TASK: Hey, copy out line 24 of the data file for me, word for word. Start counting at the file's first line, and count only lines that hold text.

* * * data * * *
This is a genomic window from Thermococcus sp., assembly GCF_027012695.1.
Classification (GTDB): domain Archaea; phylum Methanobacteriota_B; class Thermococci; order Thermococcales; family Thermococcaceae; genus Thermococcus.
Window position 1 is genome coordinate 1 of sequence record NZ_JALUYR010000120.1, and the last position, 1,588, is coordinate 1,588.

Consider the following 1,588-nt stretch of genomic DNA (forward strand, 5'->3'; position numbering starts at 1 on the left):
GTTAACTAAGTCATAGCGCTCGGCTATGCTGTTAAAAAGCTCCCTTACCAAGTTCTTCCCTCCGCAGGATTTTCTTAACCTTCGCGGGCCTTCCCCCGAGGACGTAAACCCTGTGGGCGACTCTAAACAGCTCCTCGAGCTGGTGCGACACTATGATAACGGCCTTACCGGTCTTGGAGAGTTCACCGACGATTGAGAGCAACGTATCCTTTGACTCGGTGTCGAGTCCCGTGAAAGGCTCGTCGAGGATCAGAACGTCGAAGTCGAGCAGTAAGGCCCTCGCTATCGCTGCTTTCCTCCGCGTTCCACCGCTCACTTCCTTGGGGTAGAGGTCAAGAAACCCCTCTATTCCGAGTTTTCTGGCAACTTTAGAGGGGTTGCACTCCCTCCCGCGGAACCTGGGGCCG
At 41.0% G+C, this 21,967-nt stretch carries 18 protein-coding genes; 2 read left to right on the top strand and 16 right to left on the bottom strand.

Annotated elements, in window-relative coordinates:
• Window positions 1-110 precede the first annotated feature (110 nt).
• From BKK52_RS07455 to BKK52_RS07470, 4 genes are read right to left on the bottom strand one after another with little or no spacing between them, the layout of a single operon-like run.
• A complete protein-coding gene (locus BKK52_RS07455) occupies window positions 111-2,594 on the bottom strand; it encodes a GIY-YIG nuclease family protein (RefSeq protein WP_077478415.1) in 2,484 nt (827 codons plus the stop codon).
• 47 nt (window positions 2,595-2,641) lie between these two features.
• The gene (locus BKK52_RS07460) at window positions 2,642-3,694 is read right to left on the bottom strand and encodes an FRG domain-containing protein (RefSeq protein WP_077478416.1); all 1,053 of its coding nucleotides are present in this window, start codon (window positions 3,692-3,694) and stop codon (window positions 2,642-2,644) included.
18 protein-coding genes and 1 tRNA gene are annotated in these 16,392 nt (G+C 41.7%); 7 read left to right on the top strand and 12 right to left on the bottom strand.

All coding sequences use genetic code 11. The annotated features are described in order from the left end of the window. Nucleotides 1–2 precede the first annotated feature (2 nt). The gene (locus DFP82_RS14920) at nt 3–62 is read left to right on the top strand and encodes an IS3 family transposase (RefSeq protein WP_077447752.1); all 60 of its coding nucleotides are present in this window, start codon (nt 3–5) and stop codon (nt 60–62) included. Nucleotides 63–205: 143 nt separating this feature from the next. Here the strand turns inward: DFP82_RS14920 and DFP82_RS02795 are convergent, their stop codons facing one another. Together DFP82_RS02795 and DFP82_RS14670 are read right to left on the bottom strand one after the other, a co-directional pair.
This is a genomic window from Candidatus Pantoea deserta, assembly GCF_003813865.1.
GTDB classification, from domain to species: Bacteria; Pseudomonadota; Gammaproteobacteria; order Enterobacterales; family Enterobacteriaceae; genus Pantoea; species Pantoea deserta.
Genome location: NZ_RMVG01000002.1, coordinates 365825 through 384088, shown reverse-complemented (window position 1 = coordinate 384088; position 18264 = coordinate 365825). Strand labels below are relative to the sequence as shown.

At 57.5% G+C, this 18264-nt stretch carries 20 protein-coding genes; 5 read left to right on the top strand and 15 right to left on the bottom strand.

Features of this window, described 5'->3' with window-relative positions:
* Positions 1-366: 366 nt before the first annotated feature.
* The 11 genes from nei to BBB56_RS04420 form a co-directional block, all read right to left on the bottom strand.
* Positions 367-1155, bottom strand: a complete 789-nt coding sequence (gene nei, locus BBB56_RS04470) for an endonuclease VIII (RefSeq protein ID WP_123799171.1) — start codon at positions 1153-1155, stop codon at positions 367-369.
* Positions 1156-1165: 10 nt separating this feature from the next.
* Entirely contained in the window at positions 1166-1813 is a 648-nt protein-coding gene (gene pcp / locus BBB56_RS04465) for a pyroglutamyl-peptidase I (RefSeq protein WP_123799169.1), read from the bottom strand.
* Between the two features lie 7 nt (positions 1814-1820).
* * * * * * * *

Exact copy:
* Entirely contained in the window at positions 1166-1813 is a 648-nt protein-coding gene (gene pcp / locus BBB56_RS04465) for a pyroglutamyl-peptidase I (RefSeq protein WP_123799169.1), read from the bottom strand.